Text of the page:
A little background: I'm trying to branch out from FileMaker a little and learn more about computer science and software engineering in general. In an engineering course I am taking, we looked at Nielsen's 10 heuristics for interface design. One of them is:
Help users recognize, diagnose, and recover from errors:
Error messages should be expressed in plain language (no codes), precisely indicate the problem, and constructively suggest a solution.
Heuristic evaluation - Wikipedia
(This is on my mind because I am recovering from an error on a Windows server where the whole error message is "Windows could not start the FileMaker Server service on Local Computer. Error 1003: Cannot complete this function." That's not a very helpful error message I give it a score of 1 out of 3: It does use plain language, but also an error code that searching the web and documentation has not given me any more information, and it does not suggest a solution.)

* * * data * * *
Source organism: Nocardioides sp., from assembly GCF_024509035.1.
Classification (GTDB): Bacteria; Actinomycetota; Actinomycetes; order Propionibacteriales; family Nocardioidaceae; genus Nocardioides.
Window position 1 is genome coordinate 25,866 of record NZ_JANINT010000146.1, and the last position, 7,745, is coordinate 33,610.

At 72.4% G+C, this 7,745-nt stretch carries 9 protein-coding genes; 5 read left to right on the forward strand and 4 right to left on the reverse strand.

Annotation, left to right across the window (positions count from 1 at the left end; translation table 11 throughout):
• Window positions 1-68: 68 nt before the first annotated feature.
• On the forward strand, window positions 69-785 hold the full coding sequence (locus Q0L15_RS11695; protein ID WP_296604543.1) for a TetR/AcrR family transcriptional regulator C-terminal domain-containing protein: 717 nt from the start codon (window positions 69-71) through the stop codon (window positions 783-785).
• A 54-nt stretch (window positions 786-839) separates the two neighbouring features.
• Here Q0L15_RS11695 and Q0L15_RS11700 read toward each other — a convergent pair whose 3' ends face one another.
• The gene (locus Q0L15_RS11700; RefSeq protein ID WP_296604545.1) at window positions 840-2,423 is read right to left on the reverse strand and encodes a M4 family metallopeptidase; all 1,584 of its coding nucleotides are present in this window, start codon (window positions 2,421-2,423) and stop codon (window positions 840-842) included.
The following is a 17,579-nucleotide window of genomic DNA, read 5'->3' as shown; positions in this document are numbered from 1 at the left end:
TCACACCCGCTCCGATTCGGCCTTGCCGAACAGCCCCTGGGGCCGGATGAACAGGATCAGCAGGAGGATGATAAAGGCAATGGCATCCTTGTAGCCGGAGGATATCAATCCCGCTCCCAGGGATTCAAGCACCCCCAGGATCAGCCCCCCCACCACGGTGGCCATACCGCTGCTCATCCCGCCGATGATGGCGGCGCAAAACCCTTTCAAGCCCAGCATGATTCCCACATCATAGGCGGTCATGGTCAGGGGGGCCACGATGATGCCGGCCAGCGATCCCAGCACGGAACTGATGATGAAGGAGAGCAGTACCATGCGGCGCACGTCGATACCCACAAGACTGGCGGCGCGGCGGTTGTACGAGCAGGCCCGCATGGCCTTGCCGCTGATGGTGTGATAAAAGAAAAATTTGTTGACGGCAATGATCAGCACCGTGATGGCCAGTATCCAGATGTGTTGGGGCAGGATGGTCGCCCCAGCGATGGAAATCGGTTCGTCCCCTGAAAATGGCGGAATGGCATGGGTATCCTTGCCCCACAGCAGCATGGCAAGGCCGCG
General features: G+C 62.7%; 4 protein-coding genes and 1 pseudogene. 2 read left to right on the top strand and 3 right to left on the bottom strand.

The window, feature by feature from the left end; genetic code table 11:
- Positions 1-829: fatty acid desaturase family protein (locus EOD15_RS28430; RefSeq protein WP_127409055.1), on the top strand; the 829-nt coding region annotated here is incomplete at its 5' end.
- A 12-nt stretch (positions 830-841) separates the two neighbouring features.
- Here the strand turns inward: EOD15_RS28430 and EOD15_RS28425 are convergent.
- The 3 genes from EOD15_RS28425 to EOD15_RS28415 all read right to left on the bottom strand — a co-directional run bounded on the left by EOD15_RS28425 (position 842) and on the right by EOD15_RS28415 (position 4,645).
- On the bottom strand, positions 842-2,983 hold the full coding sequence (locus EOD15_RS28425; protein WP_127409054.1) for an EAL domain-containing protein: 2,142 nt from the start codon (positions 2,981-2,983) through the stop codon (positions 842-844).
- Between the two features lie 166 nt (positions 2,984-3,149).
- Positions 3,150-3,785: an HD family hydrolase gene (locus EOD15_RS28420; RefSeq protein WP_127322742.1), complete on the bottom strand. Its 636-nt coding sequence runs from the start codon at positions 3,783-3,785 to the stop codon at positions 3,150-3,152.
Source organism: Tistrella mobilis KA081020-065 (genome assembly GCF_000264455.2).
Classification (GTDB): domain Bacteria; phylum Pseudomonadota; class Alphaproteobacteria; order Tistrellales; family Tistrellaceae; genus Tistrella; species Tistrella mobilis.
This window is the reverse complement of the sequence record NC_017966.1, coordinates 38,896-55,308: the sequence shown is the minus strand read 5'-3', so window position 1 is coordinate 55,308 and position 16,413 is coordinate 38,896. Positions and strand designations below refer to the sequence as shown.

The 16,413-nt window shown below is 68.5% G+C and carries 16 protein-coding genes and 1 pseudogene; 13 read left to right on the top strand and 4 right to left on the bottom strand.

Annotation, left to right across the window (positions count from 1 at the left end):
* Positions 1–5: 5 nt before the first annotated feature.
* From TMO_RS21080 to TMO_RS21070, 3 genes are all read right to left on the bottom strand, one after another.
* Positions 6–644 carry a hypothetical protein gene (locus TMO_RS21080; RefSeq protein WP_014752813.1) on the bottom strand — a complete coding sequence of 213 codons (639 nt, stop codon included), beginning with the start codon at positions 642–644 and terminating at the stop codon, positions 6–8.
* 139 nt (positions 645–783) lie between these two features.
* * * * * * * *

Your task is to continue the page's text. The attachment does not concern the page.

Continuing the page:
I've realized that I handle errors different in my layouts for end users and in my scripts. In my user interfaces I rarely indicate the problem, but I think I do a good job explaining the problem and how to fix it. My error handling is pretty poor in my scripts though. I'm the only person who currently works on this database and I know I should be writing clearer code and better comments to help future me and future developers. Doing a little C++ development has given me some new ideas about how I might approach error handling in scripts.
What approach do you take to making scripts and layouts that signal errors to users (end users, other developers, yourself) and guide the users to handle the errors?